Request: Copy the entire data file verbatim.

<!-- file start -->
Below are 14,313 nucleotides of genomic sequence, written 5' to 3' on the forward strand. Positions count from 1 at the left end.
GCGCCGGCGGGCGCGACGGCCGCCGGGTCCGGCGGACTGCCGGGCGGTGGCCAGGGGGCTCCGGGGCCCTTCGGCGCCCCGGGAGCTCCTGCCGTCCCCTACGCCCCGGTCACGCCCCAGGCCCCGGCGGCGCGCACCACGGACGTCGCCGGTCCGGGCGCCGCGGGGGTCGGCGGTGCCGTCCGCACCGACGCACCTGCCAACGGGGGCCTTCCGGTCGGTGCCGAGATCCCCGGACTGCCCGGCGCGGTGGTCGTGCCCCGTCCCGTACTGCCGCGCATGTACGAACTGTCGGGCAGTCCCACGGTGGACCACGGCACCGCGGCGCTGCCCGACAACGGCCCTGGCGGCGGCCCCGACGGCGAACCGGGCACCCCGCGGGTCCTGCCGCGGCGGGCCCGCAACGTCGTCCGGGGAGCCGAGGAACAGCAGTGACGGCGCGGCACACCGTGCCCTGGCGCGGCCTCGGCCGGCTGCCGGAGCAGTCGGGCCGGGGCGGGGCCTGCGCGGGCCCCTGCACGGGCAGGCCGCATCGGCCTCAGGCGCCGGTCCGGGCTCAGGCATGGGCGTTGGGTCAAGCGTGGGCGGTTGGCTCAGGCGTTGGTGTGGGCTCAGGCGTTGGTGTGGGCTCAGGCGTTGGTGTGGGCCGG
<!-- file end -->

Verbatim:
Below are 14,313 nucleotides of genomic sequence, written 5' to 3' on the forward strand. Positions count from 1 at the left end.
GCGCCGGCGGGCGCGACGGCCGCCGGGTCCGGCGGACTGCCGGGCGGTGGCCAGGGGGCTCCGGGGCCCTTCGGCGCCCCGGGAGCTCCTGCCGTCCCCTACGCCCCGGTCACGCCCCAGGCCCCGGCGGCGCGCACCACGGACGTCGCCGGTCCGGGCGCCGCGGGGGTCGGCGGTGCCGTCCGCACCGACGCACCTGCCAACGGGGGCCTTCCGGTCGGTGCCGAGATCCCCGGACTGCCCGGCGCGGTGGTCGTGCCCCGTCCCGTACTGCCGCGCATGTACGAACTGTCGGGCAGTCCCACGGTGGACCACGGCACCGCGGCGCTGCCCGACAACGGCCCTGGCGGCGGCCCCGACGGCGAACCGGGCACCCCGCGGGTCCTGCCGCGGCGGGCCCGCAACGTCGTCCGGGGAGCCGAGGAACAGCAGTGACGGCGCGGCACACCGTGCCCTGGCGCGGCCTCGGCCGGCTGCCGGAGCAGTCGGGCCGGGGCGGGGCCTGCGCGGGCCCCTGCACGGGCAGGCCGCATCGGCCTCAGGCGCCGGTCCGGGCTCAGGCATGGGCGTTGGGTCAAGCGTGGGCGGTTGGCTCAGGCGTTGGTGTGGGCTCAGGCGTTGGTGTGGGCTCAGGCGTTGGTGTGGGCCGG